Amy Elifritz was age 20, menstruating and using tampons, when she came down with what appeared to be the flu. She died four days later from Toxic Shock Syndrome (TSS). After Amy’s death, her mother, Lisa, founded You ARE Loved, a nonprofit that raises awareness about tampon related Toxic Shock Syndrome and provides factual menstrual information.
Since launching the You ARE Loved website, we have received and posted several stories of girls and young women who developed tampon related TSS in recent years: Sarah and Brittany, both age 15 – Alex, age 16 – Katelyn, 17 – Amanda, 19 – Lauren, 20 – Nikki, who died of TSS at 21 – Shenikwa, a college student – Heather, a new mom….
In contrast to the many Toxic Shock Syndrome stories on You ARE Loved‘s site, mine is not one of illness, loss or pain. I am a lucky one!
My mom solely used tampons, so I was naturally curious about them. After only a few cycles of using pads I snuck some of my mom’s tampons (and never looked back.) After “borrowing” a large quantity from her, I feared she would begin to notice.
Somehow I worked up the courage (for some reason I thought she might not approve) to approach her and let her know I wanted start using tampons. She understood my dislike of pads and was ok with me making the switch. A lot like the menstruation/puberty talks we had, this talk was also very brief. I only recall her mentioning a quick caution to not leave them in too long because of something rare called TSS that could make me sick. That conversation did not concern me enough to read the warning on the box (or leaflet inside).
The day started out great we all woke up got ready and went to breakfast. Our cabin was known for not putting in too much effort when getting ready. While the other girl’s rooms were filled with fumes of hair spray and their mirrors were prime real estate our routine consisted of rolling out of bed, throwing our hair in a ponytail, and heading out. Sweats were ok, but not because I didn’t care but because the Seniors and Juniors wore them. Don’t get me wrong while I wanted the bow in my hair and wished I had a different lip gloss for every day of the week that just was not the style and habit of my bunk mates.
I was so thrilled to be in the same cabin as Ashley, Sarah and Erica. They were older and so comfortable in their skin. The did not seem to need anyone’s approval and made sure the younger girls knew it too. It was my second visit to camp with them and I was in aww that it was “cool” to be Christian and sing and be loud and proud about it. The girls did their best to make the underclass man feel welcome and accepted. Continually they told us about the shaving cream fight and how wonderful and fun it was. The day was epic at camp and we tried to stay together and have each other’s backs. Being it was held outside and we were in the mountains safety was key and our counselors made it clear we needed to keep an eye out for each other and make sure that everyone stayed safe and no one got hurt.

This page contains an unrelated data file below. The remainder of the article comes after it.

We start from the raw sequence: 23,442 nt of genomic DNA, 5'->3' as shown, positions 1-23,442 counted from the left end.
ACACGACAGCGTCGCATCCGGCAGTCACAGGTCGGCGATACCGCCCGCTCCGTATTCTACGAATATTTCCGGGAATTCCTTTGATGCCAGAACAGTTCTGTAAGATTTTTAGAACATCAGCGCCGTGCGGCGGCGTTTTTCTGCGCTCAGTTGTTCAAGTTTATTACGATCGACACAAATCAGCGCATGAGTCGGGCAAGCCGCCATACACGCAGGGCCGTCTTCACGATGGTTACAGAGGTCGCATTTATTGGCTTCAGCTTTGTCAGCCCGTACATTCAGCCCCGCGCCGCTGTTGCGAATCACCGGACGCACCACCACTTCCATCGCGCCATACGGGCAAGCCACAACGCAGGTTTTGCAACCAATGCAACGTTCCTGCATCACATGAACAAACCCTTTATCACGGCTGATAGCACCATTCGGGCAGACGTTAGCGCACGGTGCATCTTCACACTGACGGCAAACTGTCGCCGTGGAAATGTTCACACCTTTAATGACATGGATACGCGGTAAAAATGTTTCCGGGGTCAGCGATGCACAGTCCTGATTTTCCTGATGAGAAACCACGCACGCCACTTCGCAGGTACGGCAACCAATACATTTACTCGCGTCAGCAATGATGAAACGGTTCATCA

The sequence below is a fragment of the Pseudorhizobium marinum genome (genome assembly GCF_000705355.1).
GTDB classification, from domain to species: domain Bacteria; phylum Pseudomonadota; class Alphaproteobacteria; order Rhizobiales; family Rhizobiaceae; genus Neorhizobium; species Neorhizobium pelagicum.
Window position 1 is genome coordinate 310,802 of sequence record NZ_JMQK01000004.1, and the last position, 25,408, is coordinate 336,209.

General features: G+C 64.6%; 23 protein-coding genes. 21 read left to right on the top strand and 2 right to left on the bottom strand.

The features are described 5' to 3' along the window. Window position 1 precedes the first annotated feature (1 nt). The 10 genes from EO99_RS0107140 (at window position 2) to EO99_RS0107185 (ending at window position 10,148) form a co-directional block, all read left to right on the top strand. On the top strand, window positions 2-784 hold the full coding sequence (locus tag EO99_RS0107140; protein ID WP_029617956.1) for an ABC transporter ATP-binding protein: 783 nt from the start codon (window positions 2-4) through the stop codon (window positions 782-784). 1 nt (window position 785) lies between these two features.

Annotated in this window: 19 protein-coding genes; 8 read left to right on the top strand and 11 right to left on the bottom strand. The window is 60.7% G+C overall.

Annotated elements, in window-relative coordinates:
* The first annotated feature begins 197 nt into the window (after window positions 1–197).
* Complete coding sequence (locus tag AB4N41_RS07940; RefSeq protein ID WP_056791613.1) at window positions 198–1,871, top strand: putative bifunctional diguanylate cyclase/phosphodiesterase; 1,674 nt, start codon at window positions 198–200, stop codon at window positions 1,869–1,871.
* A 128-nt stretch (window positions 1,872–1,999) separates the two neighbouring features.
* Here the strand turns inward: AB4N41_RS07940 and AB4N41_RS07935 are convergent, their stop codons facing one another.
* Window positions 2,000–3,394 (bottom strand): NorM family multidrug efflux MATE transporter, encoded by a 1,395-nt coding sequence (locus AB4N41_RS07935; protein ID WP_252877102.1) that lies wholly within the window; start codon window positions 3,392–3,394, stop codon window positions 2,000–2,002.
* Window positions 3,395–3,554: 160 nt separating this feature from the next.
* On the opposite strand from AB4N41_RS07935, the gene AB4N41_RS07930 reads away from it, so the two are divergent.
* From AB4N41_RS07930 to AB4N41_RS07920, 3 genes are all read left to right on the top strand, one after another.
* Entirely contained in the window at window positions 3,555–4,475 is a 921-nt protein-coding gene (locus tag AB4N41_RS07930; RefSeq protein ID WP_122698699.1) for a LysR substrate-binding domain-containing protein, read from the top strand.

The term toxic shock syndrome (TSS) refers to a rare complication from a bacterial infection often resulting in life-threatening consequences. Frequently, TSS occurs from toxins released by the Staphylococcus aureus (staph) bacteria, but the Streptococcus pyogenes (strep) bacteria can also cause the condition. These toxins circulate throughout the bloodstream, causing high fever, rash, multiple organ system failures, and hypotension.
TSS History and Risk Factors
Physicians first saw the often-fatal condition in children in 1978, but it later became associated with super-absorbent tampons and contraceptive sponges. An epidemic of the condition sprung up in 1981; authorities linked it to women using a certain type of super-absorbent tampons. Healthcare providers see the most common types of TSS in menstruating women; tampon use encourages the proliferation of bacteria that grows naturally in the vagina. Even so, men and postmenopausal women can also become infected. Risk factors, in addition to super-absorbent tampon use, include open skin wounds, nasal packing, childbirth and surgery.
Toxic Shock Syndrome was back in the headlines recently following an investigation on US television about the tampon related death of Amy Elifritz.
Natracare raised the issue of fibre loss in conventional tampons at least 15 years ago. The reaction from those conventional brands was that the body naturally dispels the fibres. We asked nurses doing smear tests and they said that they can always tell who uses tampons because they have to remove old tampon fibres before achieving a clear smear for sampling. Conventional tampons mostly use rayon to make their tampons. Rayon is a straight, smooth fibre made from wood pulp. These smooth fibres have little integrity so they slide apart more easily when wet. Eventually, these same manufacturers who claimed fibre loss was not an issue, decided to put a polypropylene (that’s plastic to you and me) non-woven wrapper around the rayon core to reduce the loss of fibres.